The most obvious issue many delivery-related companies face is the legal limbo in which they operate.
“The single biggest hurdle is not having a local permit. That affects us in everything we do,” the co-founder of Herb said.
Running afoul of law enforcement, in fact, is an industrywide issue.
“It’s something that everyone in the industry faces … I know someone (in the delivery business) who was raided maybe six months ago or less,” Pitts said.
The lack of a business license and the resulting legal liability also affects how delivery-related companies in California conduct business. Gentile, for example, said she’s faced problems finding landlords willing to rent office space to her company. Similarly, finding locations for distribution hubs can be a real headache.
Guarding against potential theft is also a very real concern for delivery companies, Gentile added.
“That’s a very common thing in delivery,” Gentile said, adding “that can be a really scary thing to have to deal with as a business owner.”
Trends to Watch
Given that most states haven’t yet embraced cannabis delivery, a possible work-around is through companies such as Meadow and Eaze, which assist existing storefronts in performing deliveries but don’t actually make the delivery.
Although Meadow is still focused on California as opposed to expanding into new markets, Hua said the tech side of delivery is certainly going to keep improving.
“Delivery isn’t going away. The question is how efficient is it going to continue to get?” Hua said, adding with a joke that some in the trade are already contemplating the possibilities of cannabis delivery via drone or self-driving car.
But delivery won’t really hit its stride until companies like Google and Apple get on board and begin allowing cannabis delivery apps to be downloaded to smartphones, Hua said.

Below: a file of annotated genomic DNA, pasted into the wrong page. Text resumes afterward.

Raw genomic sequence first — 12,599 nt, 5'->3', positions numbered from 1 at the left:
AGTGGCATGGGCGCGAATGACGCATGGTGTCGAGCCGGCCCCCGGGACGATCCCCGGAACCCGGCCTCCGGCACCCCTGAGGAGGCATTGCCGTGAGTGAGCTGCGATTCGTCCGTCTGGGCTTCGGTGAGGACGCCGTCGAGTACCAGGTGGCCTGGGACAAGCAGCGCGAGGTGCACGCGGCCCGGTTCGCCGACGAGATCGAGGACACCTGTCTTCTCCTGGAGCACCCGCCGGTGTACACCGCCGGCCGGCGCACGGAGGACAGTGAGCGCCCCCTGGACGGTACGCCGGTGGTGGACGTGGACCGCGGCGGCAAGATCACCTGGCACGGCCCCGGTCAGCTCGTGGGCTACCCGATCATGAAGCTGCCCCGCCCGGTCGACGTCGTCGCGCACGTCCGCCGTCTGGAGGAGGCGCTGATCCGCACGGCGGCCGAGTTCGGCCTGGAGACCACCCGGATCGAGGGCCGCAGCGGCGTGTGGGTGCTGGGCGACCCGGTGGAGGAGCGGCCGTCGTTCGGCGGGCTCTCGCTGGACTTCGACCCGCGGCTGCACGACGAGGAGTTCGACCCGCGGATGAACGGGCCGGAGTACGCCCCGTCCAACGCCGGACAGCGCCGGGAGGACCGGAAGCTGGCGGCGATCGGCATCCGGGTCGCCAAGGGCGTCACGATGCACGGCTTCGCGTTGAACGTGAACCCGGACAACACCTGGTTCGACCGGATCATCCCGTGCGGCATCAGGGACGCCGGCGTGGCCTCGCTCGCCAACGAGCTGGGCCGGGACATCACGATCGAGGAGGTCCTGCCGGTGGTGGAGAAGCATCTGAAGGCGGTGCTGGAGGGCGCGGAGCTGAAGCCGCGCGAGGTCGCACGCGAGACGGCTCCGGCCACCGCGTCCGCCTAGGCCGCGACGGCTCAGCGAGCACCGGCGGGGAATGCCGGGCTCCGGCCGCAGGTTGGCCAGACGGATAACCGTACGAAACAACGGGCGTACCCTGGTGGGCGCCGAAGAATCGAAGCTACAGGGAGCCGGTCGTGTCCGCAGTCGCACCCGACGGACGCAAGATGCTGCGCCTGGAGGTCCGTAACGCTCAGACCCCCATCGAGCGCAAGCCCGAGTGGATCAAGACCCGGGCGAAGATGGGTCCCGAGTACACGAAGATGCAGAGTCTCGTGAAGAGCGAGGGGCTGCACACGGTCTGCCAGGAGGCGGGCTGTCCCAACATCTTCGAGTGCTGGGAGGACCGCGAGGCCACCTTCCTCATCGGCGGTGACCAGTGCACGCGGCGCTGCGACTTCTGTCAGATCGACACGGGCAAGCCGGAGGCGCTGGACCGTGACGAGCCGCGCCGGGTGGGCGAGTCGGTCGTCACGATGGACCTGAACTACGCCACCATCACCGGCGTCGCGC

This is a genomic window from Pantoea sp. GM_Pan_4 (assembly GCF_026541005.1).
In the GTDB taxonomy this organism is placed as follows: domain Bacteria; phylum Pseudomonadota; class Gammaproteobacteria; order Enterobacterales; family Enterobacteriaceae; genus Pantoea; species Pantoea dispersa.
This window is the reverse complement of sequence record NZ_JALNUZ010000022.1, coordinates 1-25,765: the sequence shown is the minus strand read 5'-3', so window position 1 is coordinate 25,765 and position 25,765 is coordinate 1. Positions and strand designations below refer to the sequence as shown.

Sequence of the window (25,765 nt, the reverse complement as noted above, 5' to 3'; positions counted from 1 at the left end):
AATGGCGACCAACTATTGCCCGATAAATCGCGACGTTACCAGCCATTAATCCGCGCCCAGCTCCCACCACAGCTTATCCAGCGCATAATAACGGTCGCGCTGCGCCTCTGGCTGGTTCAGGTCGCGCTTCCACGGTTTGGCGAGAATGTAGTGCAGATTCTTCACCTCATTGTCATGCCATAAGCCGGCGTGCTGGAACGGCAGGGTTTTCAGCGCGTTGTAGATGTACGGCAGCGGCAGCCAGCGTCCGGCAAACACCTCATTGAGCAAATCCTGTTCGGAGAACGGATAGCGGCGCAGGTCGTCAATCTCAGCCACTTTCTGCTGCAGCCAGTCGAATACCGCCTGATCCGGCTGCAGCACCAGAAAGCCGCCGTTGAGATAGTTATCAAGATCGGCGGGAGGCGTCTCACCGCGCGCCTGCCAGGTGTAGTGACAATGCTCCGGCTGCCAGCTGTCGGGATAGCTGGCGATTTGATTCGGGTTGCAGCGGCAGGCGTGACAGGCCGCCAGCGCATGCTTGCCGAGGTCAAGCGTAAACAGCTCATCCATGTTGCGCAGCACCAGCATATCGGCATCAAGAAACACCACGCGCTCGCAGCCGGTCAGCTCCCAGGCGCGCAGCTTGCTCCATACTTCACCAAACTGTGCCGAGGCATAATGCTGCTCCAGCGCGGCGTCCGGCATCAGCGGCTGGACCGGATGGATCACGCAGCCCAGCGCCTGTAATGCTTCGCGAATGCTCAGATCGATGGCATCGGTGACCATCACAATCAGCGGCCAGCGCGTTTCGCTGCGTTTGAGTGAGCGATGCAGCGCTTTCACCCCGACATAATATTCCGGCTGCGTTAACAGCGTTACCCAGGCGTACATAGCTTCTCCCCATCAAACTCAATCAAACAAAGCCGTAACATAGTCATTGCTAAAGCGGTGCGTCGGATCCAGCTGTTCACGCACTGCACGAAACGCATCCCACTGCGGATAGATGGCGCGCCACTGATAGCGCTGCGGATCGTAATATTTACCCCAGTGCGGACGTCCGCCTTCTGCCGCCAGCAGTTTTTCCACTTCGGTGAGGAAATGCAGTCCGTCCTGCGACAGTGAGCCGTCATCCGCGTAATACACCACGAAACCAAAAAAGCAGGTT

Growing Visibility and Maturing Business Models
SpeedWeed changed its approach this year from what Gentile calls the “ice cream truck model” – under which small companies drive around neighborhoods with cannabis inventory on hand in the truck, selling on street corners. Now, it has drivers put together specific orders before leaving a distribution hub. Those drivers deliver only what customers have ordered.
Many “delivery” companies still use that ice cream truck model, Gentile said. But a lot are also becoming more visible, despite the obvious legal risks that can accompany greater visibility.
“The delivery owners I know … all have websites, very professional staffs, phone numbers and all that,” Pitts of Goddess Delivers said.
Even in California, which has been much more tolerant of delivery-related businesses than other states, there are ongoing fights over regulations. And that’s probably not going to cease anytime soon, given that California’s new MMJ rules won’t go fully into effect until 2018.
The main problem, she said, is that California’s new regulations require fully compliant medical cannabis businesses to obtain both local and state licenses. That’s led to a lot of local government officials making sizable – and often unrealistic – demands on companies that are trying to play by the rules.
She cited one case of a southern California town telling a cannabis business that it wanted 25% of that company’s entire revenue.
“It got laughed out. Businesses were like, ‘Are you kidding me?’” Gentile said.
There are also logistical questions, such as in which locality a delivery business like SpeedWeed would acquire a local license when it’s delivering cannabis all over the state. Would it need licenses in every municipality where it has a distribution hub, for instance?
In the long term, however, government oversight will prove to be a good thing for delivery-related companies, Gentile said. It will provide stability and legal protection that’s been lacking for years.
“As an industry, that’s something we’re really looking forward to,” Gentile said.